Indigenous teens gain parenting skills from Terra Centre’s cultural services programs
Every week, a group of Indigenous teenage women meet at the Terra Centre for a program called Beading and Birthing for Expecting Moms.
“It’s the Kookums (grandmothers) and the old aunties sitting around the table beading and addressing some of the questions that the expecting moms might have,” says Nicole Van Kuppeveld, who co-ordinates the centre’s Indigenous cultural and support services.
Terra Centre is a non-profit organization that since 1971 has helped pregnant and parenting teens develop the skills and selfreliance to be successful parents. It helps them finish high school and find affordable housing, and offers childcare, counselling and relevant programs.
The Indigenous cultural and support services are important because nearly half of the 1,000 moms and dads the centre assists annually are Indigenous.
The cultural teachings, ceremonies, events and activities, which have been running for almost two years, are meant to nurture staff, parents and children through traditional Indigenous teachings.
“We felt that it was important for participants to connect with culture and ceremony,” says Van Kuppeveld. “We know that when that happens it is one of the strategies to create resilient and confident children.”
Through the program, youth have the opportunity to speak with Elsie Paul, the elder-in-residence. She provides customized training for the different program teams and has led healing circles and a program called Aboriginal Ages and Stages. A few times a year, Paul reads Indigenous stories and holds drum making workshops for parents and babies.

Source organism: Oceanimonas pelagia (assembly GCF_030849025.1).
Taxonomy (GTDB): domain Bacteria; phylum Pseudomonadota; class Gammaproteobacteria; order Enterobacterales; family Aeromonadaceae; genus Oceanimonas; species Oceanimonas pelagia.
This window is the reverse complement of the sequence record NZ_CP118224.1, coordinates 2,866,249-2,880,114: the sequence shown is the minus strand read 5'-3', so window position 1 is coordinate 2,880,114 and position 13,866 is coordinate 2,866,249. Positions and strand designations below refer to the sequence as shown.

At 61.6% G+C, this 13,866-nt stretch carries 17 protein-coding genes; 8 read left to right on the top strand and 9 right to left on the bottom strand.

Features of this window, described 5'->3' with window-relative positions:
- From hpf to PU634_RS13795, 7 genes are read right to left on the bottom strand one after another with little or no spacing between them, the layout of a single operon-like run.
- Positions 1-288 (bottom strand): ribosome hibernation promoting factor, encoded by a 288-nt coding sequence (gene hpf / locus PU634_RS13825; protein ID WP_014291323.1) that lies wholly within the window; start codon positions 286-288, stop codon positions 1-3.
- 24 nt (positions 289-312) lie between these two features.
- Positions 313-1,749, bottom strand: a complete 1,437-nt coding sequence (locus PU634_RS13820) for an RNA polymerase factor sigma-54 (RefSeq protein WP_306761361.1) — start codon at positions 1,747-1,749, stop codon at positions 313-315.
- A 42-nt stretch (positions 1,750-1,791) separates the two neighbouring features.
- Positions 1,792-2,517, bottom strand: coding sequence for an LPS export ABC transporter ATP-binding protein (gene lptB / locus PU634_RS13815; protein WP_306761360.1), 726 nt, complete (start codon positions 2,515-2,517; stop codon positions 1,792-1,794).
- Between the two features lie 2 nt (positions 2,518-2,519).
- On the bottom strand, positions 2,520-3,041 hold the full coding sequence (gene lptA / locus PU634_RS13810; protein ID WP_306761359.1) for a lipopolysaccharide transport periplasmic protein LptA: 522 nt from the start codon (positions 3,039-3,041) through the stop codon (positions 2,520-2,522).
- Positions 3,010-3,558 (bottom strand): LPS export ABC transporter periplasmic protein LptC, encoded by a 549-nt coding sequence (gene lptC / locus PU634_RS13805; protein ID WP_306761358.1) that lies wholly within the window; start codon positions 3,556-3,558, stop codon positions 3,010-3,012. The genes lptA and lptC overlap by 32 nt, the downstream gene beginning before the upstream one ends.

Other elders, such as Pauline Paulson and Francis Whiskeyjack, conduct seasonal ceremonies and sweats (ceremonies that take place in a sweat lodge and focus on purification, healing and cultural teachings).
With funding from Edmonton Community Foundation, the centre was also able to start Knowledge Keepers, a group of allies and self-identified Indigenous people from the Terra Centre who act as cultural liaisons and bring in information about the Indigenous community. Currently, there are six knowledge keepers.
As further commitment to incorporate Indigenous knowledge, Terra Centre encourages its staff to participate in ceremonies, such as seasonal sweats and weekly smudges (purification and teaching ceremonies using sweetgrass or sage) and requires all new hires to attend an Indigenous cultural teaching session.
“Overall, our goal is to help empower our teenage parents to succeed and that culture and ceremony are a means to that end,” says Van Kuppeveld.